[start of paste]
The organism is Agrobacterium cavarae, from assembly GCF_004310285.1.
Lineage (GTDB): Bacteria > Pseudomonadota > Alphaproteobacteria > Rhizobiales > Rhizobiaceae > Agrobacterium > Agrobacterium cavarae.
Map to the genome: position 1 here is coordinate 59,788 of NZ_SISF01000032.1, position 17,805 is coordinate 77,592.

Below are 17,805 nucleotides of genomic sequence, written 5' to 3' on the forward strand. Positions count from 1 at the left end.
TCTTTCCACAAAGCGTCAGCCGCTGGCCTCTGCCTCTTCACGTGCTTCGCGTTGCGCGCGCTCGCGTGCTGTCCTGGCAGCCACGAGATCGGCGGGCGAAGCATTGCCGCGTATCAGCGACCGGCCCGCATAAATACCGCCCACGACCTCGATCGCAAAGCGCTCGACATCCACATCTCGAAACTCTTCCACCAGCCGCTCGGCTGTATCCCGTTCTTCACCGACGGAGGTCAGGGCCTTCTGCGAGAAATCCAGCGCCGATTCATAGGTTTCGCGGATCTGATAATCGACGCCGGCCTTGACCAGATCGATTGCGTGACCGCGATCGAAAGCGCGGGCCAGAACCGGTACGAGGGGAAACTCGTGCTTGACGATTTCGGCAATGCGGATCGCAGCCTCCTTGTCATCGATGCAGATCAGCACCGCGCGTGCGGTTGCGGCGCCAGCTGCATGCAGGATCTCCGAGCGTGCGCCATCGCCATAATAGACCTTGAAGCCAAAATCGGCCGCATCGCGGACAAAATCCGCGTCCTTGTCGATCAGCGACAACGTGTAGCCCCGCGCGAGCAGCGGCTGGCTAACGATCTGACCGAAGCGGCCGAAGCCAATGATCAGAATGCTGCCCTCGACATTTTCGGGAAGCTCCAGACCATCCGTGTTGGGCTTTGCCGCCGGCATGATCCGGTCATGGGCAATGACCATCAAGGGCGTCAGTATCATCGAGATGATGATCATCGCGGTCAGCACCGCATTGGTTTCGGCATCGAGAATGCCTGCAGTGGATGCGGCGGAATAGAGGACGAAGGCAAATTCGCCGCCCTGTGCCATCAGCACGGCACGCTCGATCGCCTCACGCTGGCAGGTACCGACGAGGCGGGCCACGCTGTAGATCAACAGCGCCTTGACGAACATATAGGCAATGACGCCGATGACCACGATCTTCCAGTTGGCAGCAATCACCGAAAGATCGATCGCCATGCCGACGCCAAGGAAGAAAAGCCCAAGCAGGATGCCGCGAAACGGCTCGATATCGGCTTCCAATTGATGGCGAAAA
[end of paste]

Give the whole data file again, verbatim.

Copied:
The organism is Agrobacterium cavarae, from assembly GCF_004310285.1.
Lineage (GTDB): Bacteria > Pseudomonadota > Alphaproteobacteria > Rhizobiales > Rhizobiaceae > Agrobacterium > Agrobacterium cavarae.
Map to the genome: position 1 here is coordinate 59,788 of NZ_SISF01000032.1, position 17,805 is coordinate 77,592.

Below are 17,805 nucleotides of genomic sequence, written 5' to 3' on the forward strand. Positions count from 1 at the left end.
TCTTTCCACAAAGCGTCAGCCGCTGGCCTCTGCCTCTTCACGTGCTTCGCGTTGCGCGCGCTCGCGTGCTGTCCTGGCAGCCACGAGATCGGCGGGCGAAGCATTGCCGCGTATCAGCGACCGGCCCGCATAAATACCGCCCACGACCTCGATCGCAAAGCGCTCGACATCCACATCTCGAAACTCTTCCACCAGCCGCTCGGCTGTATCCCGTTCTTCACCGACGGAGGTCAGGGCCTTCTGCGAGAAATCCAGCGCCGATTCATAGGTTTCGCGGATCTGATAATCGACGCCGGCCTTGACCAGATCGATTGCGTGACCGCGATCGAAAGCGCGGGCCAGAACCGGTACGAGGGGAAACTCGTGCTTGACGATTTCGGCAATGCGGATCGCAGCCTCCTTGTCATCGATGCAGATCAGCACCGCGCGTGCGGTTGCGGCGCCAGCTGCATGCAGGATCTCCGAGCGTGCGCCATCGCCATAATAGACCTTGAAGCCAAAATCGGCCGCATCGCGGACAAAATCCGCGTCCTTGTCGATCAGCGACAACGTGTAGCCCCGCGCGAGCAGCGGCTGGCTAACGATCTGACCGAAGCGGCCGAAGCCAATGATCAGAATGCTGCCCTCGACATTTTCGGGAAGCTCCAGACCATCCGTGTTGGGCTTTGCCGCCGGCATGATCCGGTCATGGGCAATGACCATCAAGGGCGTCAGTATCATCGAGATGATGATCATCGCGGTCAGCACCGCATTGGTTTCGGCATCGAGAATGCCTGCAGTGGATGCGGCGGAATAGAGGACGAAGGCAAATTCGCCGCCCTGTGCCATCAGCACGGCACGCTCGATCGCCTCACGCTGGCAGGTACCGACGAGGCGGGCCACGCTGTAGATCAACAGCGCCTTGACGAACATATAGGCAATGACGCCGATGACCACGATCTTCCAGTTGGCAGCAATCACCGAAAGATCGATCGCCATGCCGACGCCAAGGAAGAAAAGCCCAAGCAGGATGCCGCGAAACGGCTCGATATCGGCTTCCAATTGATGGCGAAAA